Tribal Members Taking Back Land In Huge Movement

( – Native American tribes are being offered opportunities to purchase or receive lands that were historically associated with their ancestors and many groups are taking up the offers. The Owens Valley in California was home to native peoples for centuries before America came along; the area is along the eastern edge of the Sierra Nevada mountain range.

A major aqueduct built in the early 20th century moved water from the Owens River 226 miles away to then-blossoming Los Angeles as its population was booming. Owens Lake has been reduced to a network of saline pools after the vast majority of water from the aquifer was transferred to LA.

Tribes who have a reservation in the area only hold 2,000 acres according to local Native American elder Teri Red Owl. Their land holdings are growing slowly due to local activists and community organizers engaged in online publicity and fundraising as part of the “Land Back” movement. The idea is to facilitate the transfer of historically indigenous lands to their living descendants.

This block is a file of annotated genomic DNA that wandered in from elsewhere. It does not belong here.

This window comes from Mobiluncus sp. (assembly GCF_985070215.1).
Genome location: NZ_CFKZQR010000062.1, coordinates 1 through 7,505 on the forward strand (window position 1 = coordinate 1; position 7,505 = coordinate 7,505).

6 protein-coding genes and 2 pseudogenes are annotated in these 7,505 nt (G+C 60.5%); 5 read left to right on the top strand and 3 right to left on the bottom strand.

Some examples include a recent purchase of 130 acres of land in Illinois by the Prairie Band Potawatomi Nation, and 850 acres in Virginia around the Mattaponi River. A combination of public policy changes and fundraising made the transfers possible. California also transferred a previously state-owned facility to native owners. The Mount Whitney Fish Hatchery is a stone hall and surrounding gardens that was transferred to the Fort Independence Indian Community of Paiute Indians earlier this year.

Another Californian property was sold in 2023 at a heavily discounted rate; the Three Creeks retreat was sold to a group of three Native American tribes for $900,000 when estimates for the property on the open market suggested a purchase price of $1.5 million.

Three Creeks is exceptionally beautiful and well-maintained and includes cherry, apple, and apricot trees on the property.

Teri Red Owl suggested that the property wasn’t there when her ancestors were, but she considers it sacred for all time.

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